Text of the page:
True beliefs and cognitive accomplishments, in particular those linked to science in general and space science in particular, are therefore inherently valued. 

  • We must take up the challenge of defending the practical usefulness of scientific knowledge and comprehension. 

Increases in scientific knowledge and understanding contribute to societal development, according to the underlying premise. 

  • Furthermore, scientific exploration and study have a significant role in increasing scientific knowledge and comprehension. 
  • This is because scientific inquiry is essential for gathering new data and evaluating current scientific ideas, concepts, and hypotheses. 

Because space exploration is a kind of scientific exploration that is particularly likely to contribute to scientific advancement, it is implicated.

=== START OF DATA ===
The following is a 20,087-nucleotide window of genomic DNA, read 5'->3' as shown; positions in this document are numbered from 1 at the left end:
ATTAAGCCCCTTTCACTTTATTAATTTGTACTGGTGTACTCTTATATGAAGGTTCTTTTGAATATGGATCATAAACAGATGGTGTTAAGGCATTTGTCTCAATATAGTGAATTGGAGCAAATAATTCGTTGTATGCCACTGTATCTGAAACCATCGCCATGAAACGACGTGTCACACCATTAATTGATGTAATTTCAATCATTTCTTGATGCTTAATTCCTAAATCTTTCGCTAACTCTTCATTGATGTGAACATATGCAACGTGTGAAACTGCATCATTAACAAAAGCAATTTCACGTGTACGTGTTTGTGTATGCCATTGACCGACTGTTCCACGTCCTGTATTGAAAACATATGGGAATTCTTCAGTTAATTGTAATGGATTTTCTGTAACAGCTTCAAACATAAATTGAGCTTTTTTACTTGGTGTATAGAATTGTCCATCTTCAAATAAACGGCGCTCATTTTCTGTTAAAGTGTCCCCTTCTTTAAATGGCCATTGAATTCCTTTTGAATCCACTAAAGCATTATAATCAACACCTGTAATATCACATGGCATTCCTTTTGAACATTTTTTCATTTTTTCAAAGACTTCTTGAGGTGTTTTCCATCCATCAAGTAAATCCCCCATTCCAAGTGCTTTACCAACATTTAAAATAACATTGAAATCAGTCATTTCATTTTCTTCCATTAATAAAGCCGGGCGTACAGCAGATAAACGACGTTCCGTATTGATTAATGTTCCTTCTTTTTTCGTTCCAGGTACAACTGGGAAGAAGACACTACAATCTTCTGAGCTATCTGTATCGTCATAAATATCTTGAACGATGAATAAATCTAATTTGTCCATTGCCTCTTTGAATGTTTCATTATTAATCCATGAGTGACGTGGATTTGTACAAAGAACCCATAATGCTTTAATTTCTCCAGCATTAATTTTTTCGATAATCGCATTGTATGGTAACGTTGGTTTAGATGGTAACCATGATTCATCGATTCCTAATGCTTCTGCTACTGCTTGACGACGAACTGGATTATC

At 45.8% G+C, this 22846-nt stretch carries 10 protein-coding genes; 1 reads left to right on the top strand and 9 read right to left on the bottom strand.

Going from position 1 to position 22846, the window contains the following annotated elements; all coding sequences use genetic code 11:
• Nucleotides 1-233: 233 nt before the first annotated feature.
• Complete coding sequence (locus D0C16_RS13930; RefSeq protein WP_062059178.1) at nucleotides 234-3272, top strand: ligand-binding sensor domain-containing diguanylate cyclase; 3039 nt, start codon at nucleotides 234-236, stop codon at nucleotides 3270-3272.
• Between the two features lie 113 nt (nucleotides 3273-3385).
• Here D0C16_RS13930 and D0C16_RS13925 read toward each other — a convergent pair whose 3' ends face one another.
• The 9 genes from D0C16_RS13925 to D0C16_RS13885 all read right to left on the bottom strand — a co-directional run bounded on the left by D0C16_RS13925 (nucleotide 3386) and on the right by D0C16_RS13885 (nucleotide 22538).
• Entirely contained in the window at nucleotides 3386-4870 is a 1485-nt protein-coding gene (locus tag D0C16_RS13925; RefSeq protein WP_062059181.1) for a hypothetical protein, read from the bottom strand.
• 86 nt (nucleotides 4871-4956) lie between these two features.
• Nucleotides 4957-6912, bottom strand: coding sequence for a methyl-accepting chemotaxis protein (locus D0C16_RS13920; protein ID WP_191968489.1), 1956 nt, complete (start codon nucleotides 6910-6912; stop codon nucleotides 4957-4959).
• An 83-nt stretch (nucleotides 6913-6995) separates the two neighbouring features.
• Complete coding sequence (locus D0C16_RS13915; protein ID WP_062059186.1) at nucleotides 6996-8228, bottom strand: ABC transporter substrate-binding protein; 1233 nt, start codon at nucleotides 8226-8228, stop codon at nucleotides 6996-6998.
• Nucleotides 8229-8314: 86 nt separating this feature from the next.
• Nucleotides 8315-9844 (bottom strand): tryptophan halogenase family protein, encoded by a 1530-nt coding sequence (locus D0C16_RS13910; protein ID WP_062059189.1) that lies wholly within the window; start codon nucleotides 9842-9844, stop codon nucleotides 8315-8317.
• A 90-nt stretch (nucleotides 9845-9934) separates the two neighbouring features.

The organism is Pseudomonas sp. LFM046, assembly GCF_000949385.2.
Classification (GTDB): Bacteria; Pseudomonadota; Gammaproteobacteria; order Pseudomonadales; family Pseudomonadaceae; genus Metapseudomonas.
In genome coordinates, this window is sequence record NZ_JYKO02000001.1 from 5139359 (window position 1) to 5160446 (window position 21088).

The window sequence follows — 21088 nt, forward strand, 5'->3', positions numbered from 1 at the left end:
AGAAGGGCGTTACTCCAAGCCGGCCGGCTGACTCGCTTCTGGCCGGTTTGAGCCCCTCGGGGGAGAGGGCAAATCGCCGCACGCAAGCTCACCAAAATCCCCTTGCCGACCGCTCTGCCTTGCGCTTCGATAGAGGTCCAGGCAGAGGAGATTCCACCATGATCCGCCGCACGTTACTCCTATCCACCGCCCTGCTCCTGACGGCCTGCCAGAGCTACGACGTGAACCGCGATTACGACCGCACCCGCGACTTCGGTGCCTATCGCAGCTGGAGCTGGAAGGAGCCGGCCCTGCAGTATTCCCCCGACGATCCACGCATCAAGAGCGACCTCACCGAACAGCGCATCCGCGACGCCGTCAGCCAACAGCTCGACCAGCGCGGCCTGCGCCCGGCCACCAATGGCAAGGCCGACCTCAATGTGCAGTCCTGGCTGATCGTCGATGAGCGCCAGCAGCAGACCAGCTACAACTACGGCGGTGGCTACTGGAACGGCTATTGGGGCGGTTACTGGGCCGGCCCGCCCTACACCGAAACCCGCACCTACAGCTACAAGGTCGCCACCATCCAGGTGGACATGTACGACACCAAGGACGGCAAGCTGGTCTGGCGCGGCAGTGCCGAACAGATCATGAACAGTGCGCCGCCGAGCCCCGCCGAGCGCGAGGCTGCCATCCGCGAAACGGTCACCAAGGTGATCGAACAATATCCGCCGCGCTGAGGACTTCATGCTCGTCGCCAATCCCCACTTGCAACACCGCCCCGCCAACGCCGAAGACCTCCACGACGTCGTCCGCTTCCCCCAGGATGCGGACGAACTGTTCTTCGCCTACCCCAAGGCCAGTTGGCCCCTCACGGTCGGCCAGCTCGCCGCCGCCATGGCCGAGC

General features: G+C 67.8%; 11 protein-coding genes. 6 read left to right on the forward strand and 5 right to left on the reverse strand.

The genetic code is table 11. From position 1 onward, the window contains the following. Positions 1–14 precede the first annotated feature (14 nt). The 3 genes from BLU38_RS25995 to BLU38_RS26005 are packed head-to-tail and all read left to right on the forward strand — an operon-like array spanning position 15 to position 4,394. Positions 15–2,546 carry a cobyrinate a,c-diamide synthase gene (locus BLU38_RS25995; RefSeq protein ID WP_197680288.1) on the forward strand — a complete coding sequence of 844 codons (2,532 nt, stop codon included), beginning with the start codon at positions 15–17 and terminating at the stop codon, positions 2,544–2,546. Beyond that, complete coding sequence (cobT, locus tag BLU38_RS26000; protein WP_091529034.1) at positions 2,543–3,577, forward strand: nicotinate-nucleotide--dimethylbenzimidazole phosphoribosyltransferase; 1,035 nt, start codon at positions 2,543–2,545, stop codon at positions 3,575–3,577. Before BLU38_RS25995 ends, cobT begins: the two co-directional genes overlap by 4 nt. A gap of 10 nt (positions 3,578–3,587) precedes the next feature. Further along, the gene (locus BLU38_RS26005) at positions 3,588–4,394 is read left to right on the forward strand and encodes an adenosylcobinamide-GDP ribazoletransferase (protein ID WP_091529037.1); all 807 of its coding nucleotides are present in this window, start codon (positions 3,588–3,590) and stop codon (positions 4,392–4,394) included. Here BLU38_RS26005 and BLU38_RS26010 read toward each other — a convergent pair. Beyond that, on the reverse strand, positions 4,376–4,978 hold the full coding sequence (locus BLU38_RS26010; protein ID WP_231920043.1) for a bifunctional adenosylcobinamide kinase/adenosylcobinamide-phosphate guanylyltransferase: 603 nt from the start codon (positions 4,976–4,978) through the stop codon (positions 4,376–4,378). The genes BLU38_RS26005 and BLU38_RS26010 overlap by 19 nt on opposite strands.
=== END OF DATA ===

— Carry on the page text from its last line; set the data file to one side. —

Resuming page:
Also, the importance of democratic governments' obligations to fund scientific research. 

I argue that democratic governments have a responsibility to promote scientific research when it promises to contribute to the democratic process in particular, significant ways, based on recent work in social epistemology and political science.

  • Through many instances, space science contributes significantly to the democratic process and, as a result, should be promoted by democratic governments. 
  • In discussions concerning the logic and scope of planetary preservation measures, we need to talk about the importance of science. 

Contamination of the space environment by biological and other agents poses distinct difficulties.